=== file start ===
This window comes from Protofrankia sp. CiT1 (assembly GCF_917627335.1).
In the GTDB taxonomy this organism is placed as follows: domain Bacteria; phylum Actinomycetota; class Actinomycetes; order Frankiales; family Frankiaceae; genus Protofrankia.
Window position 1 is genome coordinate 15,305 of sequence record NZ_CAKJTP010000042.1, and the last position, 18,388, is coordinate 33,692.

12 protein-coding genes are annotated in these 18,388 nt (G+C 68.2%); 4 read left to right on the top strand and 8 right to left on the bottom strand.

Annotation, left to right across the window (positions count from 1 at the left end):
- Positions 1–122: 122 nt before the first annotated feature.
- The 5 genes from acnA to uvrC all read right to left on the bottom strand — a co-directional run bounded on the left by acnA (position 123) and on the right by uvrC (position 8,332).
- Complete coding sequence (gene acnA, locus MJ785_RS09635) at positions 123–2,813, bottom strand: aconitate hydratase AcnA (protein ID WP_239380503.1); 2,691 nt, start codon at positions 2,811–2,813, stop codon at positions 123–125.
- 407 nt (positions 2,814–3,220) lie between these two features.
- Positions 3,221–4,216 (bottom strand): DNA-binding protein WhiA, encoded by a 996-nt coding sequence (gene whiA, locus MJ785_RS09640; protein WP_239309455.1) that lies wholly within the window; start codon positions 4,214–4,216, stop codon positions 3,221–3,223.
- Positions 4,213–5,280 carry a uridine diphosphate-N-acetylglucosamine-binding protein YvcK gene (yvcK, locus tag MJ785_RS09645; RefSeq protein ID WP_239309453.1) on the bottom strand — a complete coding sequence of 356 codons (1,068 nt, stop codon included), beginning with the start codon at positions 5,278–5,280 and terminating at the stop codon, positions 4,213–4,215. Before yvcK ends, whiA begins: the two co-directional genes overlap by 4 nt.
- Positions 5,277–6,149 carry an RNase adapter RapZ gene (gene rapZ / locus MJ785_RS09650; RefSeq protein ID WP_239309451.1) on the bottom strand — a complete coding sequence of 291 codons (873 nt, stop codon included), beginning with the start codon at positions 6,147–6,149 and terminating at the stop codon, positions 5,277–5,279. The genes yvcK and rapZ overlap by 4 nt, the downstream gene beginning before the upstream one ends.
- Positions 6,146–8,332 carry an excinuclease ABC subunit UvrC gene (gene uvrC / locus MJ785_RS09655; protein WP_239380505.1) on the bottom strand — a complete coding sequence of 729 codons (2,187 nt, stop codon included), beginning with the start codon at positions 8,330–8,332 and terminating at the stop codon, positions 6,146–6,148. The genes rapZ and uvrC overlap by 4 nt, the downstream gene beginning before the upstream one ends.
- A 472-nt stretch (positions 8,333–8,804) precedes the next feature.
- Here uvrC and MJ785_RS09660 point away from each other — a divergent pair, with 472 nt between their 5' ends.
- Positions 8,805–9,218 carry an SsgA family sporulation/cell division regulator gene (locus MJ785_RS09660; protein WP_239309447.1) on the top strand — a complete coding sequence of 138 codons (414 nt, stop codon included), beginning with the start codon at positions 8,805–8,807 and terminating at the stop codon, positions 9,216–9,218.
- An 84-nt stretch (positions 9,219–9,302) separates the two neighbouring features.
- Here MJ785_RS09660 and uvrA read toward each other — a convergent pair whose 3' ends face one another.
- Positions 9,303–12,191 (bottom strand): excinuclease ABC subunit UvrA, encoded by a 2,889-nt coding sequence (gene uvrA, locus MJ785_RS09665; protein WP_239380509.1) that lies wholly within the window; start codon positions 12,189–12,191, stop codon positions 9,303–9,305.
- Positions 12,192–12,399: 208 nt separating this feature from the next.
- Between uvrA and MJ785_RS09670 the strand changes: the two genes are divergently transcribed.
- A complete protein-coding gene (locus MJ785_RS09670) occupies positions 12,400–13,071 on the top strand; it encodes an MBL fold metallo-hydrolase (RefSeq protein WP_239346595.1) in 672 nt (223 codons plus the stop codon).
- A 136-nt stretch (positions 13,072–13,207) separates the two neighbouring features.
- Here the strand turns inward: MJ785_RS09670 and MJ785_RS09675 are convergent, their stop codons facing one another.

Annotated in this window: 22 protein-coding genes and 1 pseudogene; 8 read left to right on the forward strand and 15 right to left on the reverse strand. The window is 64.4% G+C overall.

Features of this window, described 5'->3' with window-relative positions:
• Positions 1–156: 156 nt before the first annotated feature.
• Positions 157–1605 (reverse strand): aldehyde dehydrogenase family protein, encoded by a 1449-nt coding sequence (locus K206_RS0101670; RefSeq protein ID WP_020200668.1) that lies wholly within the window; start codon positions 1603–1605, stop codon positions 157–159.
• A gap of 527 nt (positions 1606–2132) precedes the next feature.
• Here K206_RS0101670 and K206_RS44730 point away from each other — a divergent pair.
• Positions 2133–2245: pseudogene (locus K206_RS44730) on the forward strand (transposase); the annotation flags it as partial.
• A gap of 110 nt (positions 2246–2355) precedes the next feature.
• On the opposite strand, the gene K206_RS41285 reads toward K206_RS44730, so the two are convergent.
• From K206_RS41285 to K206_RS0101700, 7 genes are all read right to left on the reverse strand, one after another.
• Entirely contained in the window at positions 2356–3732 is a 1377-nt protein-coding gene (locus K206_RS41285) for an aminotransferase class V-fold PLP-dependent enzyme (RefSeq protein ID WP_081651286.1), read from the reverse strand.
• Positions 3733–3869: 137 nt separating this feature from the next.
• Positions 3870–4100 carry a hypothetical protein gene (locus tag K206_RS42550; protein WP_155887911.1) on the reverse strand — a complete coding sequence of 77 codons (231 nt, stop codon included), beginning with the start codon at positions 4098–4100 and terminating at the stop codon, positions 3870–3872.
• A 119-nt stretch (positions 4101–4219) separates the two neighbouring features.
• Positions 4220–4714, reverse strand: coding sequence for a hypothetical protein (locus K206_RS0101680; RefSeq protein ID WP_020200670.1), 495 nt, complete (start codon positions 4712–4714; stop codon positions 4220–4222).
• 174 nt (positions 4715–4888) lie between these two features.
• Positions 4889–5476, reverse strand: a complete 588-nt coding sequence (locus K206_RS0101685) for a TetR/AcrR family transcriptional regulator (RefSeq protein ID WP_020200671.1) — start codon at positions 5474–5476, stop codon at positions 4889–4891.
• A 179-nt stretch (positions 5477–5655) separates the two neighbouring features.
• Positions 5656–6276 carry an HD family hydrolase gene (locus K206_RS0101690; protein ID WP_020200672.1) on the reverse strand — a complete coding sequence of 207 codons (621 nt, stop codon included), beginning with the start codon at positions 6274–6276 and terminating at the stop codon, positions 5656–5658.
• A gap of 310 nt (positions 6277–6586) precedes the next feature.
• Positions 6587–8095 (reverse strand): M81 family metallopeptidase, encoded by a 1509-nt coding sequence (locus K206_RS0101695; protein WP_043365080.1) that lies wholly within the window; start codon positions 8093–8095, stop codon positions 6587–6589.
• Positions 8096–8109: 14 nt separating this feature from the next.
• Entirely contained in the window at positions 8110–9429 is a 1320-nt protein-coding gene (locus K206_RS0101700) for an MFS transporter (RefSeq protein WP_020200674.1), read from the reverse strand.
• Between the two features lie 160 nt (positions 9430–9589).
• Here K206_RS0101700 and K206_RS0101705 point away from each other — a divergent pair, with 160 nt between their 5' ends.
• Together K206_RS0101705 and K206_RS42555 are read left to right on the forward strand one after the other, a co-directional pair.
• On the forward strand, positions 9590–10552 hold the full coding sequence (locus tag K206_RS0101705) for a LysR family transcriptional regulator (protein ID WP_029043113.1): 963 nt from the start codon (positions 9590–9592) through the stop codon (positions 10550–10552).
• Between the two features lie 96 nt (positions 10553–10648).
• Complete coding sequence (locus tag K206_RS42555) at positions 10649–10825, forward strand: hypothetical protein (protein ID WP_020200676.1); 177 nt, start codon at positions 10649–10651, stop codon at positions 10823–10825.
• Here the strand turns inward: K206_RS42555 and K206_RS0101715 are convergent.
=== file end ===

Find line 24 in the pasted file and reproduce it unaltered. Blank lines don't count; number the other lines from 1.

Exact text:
- Here the strand turns inward: MJ785_RS09670 and MJ785_RS09675 are convergent, their stop codons facing one another.